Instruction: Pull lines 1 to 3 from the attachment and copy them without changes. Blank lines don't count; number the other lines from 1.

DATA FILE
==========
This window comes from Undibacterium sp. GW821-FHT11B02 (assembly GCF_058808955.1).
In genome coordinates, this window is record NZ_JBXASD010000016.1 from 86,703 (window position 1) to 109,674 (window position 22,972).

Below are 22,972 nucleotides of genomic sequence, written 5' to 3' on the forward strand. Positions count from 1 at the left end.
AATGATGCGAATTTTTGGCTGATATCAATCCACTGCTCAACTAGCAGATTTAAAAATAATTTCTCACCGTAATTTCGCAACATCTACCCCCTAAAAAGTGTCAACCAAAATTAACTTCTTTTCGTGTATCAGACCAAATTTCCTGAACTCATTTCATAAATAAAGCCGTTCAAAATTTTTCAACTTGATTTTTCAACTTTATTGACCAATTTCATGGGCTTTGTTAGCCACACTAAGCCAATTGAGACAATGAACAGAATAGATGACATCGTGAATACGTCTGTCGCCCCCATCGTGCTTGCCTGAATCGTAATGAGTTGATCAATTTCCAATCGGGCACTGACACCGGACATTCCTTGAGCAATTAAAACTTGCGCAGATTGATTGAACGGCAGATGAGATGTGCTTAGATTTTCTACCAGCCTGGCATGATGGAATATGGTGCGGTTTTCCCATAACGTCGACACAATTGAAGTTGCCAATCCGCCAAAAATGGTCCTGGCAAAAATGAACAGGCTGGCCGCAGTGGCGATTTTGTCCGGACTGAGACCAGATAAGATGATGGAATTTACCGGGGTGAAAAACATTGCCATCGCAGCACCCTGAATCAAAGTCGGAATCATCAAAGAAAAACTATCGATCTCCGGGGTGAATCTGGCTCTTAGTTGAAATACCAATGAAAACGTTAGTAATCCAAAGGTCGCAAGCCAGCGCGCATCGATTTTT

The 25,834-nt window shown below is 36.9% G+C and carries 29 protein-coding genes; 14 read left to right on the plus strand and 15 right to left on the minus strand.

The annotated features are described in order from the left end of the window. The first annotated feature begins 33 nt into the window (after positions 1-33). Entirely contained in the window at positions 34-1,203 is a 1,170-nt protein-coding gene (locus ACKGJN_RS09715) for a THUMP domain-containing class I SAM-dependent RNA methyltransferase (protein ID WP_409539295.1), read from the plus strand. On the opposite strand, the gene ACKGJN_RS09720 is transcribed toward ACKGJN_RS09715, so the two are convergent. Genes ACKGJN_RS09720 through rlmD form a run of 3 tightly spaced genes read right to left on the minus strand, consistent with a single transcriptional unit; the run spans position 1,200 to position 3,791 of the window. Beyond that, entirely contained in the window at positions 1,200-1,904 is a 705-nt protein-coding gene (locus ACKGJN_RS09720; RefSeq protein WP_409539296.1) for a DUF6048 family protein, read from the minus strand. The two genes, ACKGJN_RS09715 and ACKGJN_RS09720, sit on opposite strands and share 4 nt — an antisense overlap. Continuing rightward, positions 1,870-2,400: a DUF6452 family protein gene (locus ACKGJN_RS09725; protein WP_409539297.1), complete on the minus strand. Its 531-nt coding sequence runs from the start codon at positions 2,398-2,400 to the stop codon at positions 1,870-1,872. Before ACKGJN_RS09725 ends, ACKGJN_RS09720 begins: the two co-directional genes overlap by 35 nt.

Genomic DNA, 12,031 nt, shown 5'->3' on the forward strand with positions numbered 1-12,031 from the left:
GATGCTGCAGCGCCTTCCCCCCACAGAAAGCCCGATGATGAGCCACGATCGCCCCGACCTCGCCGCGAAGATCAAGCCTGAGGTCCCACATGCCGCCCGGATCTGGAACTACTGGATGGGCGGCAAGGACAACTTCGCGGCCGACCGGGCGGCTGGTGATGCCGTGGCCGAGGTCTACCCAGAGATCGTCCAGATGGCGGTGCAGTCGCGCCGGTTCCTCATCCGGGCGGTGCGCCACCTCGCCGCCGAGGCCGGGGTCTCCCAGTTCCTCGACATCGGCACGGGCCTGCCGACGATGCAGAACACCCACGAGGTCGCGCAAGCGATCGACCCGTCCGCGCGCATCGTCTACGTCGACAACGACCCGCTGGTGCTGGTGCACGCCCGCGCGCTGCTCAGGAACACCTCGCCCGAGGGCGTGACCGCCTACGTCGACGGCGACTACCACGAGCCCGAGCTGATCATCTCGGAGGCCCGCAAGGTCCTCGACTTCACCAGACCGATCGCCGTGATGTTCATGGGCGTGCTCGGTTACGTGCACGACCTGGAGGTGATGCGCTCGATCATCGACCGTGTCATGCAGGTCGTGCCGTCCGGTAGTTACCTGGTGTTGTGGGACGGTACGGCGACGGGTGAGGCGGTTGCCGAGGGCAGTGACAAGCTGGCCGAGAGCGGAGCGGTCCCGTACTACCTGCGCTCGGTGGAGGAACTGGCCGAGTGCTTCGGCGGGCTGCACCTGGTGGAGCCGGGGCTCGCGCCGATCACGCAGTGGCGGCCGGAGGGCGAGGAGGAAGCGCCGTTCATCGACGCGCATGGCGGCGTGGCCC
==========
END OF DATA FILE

This window comes from Undibacterium sp. GW821-FHT11B02 (assembly GCF_058808955.1).
In genome coordinates, this window is record NZ_JBXASD010000016.1 from 86,703 (window position 1) to 109,674 (window position 22,972).

Below are 22,972 nucleotides of genomic sequence, written 5' to 3' on the forward strand. Positions count from 1 at the left end.